A reflection on the Immaculate Conception
Remarks of Supreme Knight Carl A. Anderson

Year of Faith Pilgrimage
& Knights Tower Carillon
50th Anniversary Celebration

Basilica of the National Shrine
of the Immaculate Conception
Washington, D.C.
September 8, 2013


For many decades, the Knights of Columbus has been dedicated to the Basilica of the National Shrine of the Immaculate Conception.

The connection is, of course, visible in the church structure, especially the Knights Tower Carillon celebrating its 50th anniversary today.

But as Knights, our dedication to Mary, the Immaculate Conception, unites us to this basilica in a more profound way.

Historically, we know that Father McGivney was acquainted early on with Mary’s title, and surely it formed him in his spirituality. In fact, just months before Our Lady identified herself as the Immaculate Conception to St. Bernadette in her apparitions at Lourdes, young Michael McGivney witnessed his childhood parish construct a new church that was named in honor of the Immaculate Conception. Later, as a priest, he celebrated his first Mass there, and throughout his priesthood he preached with fervor about our Blessed Mother.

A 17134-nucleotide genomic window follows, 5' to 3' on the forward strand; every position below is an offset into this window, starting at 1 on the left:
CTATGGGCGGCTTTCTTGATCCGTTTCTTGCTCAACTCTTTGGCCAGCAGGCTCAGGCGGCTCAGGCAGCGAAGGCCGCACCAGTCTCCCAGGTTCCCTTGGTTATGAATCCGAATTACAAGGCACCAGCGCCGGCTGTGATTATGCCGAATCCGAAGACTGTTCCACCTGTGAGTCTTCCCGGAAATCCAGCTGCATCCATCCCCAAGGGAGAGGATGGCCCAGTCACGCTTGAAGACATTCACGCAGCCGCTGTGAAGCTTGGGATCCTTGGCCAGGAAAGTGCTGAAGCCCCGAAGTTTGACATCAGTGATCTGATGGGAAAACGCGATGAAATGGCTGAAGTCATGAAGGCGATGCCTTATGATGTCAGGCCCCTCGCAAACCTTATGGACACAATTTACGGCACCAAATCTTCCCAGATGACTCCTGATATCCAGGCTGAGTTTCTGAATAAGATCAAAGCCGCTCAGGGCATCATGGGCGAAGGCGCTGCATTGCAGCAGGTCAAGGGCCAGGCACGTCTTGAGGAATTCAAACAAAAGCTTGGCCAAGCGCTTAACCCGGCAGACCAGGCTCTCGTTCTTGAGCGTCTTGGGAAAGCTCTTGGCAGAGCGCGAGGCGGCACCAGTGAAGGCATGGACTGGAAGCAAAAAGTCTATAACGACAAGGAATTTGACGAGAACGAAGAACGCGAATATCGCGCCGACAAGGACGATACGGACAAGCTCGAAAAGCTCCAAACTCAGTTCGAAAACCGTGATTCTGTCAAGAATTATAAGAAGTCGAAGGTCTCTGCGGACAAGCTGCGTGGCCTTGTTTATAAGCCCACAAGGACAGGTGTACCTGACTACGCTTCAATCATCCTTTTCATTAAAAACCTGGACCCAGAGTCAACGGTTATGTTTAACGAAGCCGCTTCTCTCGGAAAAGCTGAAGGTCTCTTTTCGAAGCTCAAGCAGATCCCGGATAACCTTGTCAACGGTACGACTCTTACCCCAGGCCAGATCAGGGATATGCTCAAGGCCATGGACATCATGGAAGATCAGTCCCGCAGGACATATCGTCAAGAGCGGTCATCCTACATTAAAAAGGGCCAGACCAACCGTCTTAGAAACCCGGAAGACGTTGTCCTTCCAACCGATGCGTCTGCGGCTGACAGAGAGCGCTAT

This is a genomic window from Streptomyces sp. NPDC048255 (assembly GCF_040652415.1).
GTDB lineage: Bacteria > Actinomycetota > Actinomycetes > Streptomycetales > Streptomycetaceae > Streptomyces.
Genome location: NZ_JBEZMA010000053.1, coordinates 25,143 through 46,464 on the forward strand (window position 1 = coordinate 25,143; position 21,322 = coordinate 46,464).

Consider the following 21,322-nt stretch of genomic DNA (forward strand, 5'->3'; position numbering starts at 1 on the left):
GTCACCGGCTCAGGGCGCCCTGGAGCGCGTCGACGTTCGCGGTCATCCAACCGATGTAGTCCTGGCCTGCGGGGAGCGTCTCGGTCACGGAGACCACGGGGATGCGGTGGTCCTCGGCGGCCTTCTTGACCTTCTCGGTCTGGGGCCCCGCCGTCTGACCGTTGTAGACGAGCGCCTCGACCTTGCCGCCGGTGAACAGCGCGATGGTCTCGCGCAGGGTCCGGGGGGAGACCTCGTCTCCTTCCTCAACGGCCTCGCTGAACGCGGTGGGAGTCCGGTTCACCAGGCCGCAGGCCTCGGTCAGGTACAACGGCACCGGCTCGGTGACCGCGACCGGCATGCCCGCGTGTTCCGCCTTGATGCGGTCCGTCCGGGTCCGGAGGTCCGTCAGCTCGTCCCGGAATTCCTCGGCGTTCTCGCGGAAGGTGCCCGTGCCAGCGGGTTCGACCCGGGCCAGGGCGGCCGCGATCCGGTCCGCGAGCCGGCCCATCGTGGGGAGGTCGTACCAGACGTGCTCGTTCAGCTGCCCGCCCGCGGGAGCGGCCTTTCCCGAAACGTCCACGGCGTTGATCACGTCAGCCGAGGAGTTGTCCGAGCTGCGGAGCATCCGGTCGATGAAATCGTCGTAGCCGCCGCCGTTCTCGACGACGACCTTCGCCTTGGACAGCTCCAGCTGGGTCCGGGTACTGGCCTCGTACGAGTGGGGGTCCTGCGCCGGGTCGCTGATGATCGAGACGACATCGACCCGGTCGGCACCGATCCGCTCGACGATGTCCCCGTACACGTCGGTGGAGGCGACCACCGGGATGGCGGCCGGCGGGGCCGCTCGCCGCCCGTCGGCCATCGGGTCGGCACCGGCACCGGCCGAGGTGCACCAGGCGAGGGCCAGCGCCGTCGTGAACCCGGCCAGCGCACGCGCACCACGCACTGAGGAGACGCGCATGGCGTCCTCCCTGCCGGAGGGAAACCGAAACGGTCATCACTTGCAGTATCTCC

Today, we too embrace Our Lady, the Immaculate Conception, through our lives as Catholics and especially as Knights of Columbus.

Just as the carillon of the Knights Tower sends beautiful music into our nation’s capital and reminds all who hear it of this place of God, our lives as Catholics and as Knights of Columbus must also reach out to enrich others and remind them of Our Lord’s presence among us.

As Knights of Columbus, we do this first and foremost through our work of charity.